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We've had a couple of reports of the Unix version putting up the "new host key" dialog, but then immediately putting up a "PuTTY Fatal Error: expected key exchange reply packet from server" error box over it and then crashing. I've reproduced this by connecting to one of our correspondents' servers.
If the host key is already in the database, the connection goes through fine. The fault doesn't appear to happen with the Windows version, nor with Unix plink.
Workaround: add the host key to the database first. (Apparently this can be done by setting "close window on exit" to "never" in the first session, or use contrib/kh2reg.py in PuTTY version control.)
More detail: In PuTTY's SSH packet log, what appears to distinguish failing from successful connections is that in the latter, PuTTY logs sending a NEWKEYS before logging receiving one, whereas in the former, it doesn't log sending one at all. So in Windows and Unix-plink connections with and without the host key prompt, and Unix PuTTY without the prompt, we get something like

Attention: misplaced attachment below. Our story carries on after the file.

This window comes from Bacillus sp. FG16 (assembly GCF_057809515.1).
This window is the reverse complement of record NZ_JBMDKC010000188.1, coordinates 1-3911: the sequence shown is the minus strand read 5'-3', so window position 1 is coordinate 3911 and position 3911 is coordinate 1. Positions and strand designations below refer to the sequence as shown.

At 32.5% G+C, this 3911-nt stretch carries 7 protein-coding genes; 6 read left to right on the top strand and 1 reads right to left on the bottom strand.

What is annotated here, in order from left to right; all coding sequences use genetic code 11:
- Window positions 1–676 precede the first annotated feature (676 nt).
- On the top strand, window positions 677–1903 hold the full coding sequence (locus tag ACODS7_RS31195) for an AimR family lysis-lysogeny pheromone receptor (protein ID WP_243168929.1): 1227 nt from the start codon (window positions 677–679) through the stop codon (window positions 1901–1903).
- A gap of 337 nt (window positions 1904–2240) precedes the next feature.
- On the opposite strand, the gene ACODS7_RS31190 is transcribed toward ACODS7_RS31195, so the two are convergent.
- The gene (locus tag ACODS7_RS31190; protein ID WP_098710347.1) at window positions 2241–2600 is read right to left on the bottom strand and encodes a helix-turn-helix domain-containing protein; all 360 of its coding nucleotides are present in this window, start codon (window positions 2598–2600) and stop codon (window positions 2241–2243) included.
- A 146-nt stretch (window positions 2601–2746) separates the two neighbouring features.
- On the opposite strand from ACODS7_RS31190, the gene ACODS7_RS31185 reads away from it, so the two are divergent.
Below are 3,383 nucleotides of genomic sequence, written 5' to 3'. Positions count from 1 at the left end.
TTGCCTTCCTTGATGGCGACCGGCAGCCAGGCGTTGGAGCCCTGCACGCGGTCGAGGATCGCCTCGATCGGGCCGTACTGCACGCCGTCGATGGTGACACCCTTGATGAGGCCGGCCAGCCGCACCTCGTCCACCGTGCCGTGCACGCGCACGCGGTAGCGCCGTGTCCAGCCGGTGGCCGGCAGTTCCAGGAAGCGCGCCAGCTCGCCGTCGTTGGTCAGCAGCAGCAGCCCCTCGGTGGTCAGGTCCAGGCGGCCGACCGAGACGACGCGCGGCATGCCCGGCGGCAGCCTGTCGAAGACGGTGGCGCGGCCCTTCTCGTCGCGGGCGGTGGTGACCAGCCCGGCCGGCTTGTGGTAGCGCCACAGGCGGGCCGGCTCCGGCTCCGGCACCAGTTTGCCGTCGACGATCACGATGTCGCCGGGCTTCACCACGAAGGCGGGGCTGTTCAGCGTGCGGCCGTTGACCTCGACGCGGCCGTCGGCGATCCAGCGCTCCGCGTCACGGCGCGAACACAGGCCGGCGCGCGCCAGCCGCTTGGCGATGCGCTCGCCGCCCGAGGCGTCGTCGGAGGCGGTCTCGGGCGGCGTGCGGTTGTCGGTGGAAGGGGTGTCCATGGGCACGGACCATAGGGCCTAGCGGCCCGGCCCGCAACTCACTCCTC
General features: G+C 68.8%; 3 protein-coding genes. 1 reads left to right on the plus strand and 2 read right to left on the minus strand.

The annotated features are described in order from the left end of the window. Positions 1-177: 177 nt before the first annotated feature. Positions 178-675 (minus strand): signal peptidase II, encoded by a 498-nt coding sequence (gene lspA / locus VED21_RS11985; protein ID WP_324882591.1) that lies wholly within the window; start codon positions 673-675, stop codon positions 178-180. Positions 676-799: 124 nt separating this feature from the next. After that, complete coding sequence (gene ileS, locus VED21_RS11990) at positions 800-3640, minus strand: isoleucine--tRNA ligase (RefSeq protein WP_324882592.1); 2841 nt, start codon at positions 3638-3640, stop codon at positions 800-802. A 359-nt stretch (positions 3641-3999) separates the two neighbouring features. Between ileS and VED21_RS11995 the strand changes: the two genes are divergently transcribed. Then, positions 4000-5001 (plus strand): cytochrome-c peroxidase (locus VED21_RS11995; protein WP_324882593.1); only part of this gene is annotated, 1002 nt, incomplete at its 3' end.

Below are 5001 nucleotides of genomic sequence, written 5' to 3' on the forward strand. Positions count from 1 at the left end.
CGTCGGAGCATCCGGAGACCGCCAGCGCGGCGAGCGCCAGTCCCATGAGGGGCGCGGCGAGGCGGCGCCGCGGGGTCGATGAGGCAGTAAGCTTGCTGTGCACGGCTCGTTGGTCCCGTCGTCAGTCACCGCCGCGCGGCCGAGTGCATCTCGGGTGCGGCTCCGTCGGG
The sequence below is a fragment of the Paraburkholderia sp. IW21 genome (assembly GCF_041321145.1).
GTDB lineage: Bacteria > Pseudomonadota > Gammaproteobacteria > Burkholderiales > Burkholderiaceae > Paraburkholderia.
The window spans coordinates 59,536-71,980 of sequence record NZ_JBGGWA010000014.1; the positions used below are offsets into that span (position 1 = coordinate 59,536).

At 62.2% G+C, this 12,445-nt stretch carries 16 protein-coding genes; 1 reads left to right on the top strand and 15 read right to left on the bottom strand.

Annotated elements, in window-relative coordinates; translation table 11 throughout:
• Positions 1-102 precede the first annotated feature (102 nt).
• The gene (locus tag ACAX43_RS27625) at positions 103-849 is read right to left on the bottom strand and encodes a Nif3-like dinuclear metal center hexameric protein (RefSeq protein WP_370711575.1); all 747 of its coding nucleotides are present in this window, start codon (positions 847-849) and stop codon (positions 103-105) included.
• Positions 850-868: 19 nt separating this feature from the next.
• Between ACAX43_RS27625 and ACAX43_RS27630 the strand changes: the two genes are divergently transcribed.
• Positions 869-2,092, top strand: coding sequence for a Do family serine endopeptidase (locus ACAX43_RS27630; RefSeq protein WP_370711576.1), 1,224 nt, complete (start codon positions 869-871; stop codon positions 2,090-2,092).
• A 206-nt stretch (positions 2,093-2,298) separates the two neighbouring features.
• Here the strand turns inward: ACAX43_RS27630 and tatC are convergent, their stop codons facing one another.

Incoming packet type 31 / 0x1f (SSH2_MSG_KEXDH_REPLY) [...] Event Log: Host key fingerprint is: Event Log: ssh-dss 1024 xx:xx:xx:xx:xx:xx:xx:xx:xx:xx:xx:xx:xx:xx:xx:xx Outgoing packet type 21 / 0x15 (SSH2_MSG_NEWKEYS) Incoming packet type 21 / 0x15 (SSH2_MSG_NEWKEYS)
whereas in Unix PuTTY with the prompt, we have
Incoming packet type 31 / 0x1f (SSH2_MSG_KEXDH_REPLY) [...] Incoming packet type 21 / 0x15 (SSH2_MSG_NEWKEYS) Event Log: expected key exchange reply packet from server
while waiting for the user to respond to the prompt.
Tracing the code indicates that the SSH code gets a DH reply packet, goes to verify the host key, goes to put up a message box, enters gtk_main()... and the next thing we know is that ssh_receive() is prematurely invoked on the next packet (NEWKEYS), re-entering do_ssh2_transport() and looking for a DH reply packet again (and failing). So the messagebox isn't causing enough blocking. Probably something about the way we're using Gtk.
SGT, 2005-01-07: Simplest answer, I think, is to use
sk_set_frozen() to ensure that the SSH connection in
question doesn't accept any more data while we're in the middle of
asking the user about something.